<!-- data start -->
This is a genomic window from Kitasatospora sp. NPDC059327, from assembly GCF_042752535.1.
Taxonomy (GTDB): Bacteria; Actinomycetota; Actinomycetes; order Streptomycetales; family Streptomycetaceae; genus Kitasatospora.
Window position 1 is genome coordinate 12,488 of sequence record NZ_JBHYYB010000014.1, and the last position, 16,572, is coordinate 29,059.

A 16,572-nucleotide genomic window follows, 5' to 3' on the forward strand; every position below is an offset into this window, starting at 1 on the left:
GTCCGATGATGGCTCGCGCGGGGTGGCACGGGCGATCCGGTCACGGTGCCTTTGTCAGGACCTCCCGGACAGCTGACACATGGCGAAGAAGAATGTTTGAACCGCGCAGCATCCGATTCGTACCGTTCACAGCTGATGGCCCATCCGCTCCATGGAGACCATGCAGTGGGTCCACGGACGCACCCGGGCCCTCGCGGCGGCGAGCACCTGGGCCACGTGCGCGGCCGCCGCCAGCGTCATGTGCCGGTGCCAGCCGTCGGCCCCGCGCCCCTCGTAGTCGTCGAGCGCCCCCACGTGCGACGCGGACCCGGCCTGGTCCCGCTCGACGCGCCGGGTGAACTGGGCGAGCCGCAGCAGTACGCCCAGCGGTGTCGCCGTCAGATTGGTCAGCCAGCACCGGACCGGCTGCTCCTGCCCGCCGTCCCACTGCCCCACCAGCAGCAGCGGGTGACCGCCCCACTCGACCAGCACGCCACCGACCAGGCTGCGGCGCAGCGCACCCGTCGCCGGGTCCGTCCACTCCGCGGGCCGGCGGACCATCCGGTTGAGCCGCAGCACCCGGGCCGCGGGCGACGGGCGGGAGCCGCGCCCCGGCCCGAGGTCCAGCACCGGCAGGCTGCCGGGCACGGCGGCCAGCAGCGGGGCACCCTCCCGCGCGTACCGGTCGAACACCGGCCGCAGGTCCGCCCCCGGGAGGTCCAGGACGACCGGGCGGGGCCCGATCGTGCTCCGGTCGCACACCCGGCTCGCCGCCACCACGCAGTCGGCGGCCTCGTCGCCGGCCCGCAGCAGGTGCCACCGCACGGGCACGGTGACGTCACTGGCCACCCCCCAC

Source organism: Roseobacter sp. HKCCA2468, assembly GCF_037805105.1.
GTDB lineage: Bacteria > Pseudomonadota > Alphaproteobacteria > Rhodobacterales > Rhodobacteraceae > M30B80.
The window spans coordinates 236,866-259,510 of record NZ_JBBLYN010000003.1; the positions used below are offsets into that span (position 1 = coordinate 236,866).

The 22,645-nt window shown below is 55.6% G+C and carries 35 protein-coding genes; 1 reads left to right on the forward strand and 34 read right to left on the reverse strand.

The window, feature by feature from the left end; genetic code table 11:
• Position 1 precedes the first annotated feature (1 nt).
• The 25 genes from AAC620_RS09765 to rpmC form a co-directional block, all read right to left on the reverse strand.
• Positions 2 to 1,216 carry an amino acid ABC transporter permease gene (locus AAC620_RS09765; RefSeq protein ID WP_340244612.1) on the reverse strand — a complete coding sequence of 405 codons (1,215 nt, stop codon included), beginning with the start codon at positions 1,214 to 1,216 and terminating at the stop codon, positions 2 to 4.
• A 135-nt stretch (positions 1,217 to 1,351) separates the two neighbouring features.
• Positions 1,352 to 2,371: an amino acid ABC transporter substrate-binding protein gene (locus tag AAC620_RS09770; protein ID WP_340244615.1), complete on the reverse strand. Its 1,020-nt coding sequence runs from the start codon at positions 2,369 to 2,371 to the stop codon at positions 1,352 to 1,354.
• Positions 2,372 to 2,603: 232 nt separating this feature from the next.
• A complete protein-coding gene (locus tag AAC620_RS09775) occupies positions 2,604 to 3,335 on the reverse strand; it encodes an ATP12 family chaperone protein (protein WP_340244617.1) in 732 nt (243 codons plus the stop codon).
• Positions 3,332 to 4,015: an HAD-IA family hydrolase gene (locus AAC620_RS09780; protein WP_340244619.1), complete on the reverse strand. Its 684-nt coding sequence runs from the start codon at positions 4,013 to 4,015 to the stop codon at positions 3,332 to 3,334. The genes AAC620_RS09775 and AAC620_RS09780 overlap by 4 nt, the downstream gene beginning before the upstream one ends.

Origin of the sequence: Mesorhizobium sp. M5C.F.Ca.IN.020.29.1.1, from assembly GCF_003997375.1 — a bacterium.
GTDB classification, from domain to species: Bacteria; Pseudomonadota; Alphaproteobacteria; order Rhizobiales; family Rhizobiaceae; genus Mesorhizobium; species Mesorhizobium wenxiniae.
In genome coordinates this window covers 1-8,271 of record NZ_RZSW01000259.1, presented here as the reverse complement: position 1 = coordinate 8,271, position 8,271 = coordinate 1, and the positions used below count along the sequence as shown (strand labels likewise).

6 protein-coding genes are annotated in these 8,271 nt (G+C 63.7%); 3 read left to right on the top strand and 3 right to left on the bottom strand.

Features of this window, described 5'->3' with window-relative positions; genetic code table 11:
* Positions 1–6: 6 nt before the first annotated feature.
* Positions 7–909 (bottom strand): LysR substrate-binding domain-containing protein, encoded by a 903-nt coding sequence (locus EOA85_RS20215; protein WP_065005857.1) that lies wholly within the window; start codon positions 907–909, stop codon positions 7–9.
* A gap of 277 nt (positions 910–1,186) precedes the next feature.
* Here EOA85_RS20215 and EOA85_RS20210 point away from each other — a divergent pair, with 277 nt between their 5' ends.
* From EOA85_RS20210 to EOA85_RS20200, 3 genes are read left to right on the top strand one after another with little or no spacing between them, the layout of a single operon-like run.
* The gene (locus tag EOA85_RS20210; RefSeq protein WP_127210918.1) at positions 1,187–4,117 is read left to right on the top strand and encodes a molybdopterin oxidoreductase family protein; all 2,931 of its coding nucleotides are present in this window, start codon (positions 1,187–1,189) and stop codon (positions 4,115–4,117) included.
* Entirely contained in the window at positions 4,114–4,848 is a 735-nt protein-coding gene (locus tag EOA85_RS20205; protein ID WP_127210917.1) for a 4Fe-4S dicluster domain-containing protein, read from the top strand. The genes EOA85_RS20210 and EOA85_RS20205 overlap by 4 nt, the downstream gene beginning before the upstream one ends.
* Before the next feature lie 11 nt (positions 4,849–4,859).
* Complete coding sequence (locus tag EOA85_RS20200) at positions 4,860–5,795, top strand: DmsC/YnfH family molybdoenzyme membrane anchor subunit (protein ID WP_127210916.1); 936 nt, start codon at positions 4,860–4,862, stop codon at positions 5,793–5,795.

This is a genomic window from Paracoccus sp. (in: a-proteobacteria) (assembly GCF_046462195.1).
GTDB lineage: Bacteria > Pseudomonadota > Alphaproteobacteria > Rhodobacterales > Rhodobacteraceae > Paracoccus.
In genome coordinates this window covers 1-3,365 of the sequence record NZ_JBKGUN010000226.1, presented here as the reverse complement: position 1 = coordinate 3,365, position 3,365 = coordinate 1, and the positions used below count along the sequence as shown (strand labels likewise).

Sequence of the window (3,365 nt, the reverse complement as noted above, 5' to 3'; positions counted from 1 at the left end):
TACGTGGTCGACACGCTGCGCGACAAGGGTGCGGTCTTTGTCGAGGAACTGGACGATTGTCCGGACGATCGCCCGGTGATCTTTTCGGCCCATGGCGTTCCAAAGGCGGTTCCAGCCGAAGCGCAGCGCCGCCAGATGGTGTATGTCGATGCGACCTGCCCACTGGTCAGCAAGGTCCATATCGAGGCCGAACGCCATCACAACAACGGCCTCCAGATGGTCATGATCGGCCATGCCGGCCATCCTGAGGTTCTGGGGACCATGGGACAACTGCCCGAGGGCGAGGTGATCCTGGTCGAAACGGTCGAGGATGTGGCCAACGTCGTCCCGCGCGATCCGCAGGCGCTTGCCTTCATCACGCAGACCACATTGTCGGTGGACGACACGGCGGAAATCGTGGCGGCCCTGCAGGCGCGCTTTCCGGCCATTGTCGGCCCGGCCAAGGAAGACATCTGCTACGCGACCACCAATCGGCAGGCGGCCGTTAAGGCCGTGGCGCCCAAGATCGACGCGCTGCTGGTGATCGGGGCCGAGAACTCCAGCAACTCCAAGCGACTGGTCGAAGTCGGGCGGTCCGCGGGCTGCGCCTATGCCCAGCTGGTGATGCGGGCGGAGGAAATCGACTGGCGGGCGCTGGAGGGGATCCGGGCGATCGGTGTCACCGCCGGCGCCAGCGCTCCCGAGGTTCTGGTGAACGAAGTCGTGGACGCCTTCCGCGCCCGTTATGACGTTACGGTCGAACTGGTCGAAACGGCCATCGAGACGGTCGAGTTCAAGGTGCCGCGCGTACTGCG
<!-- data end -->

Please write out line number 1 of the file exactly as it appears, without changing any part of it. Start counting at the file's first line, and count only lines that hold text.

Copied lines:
This is a genomic window from Kitasatospora sp. NPDC059327, from assembly GCF_042752535.1.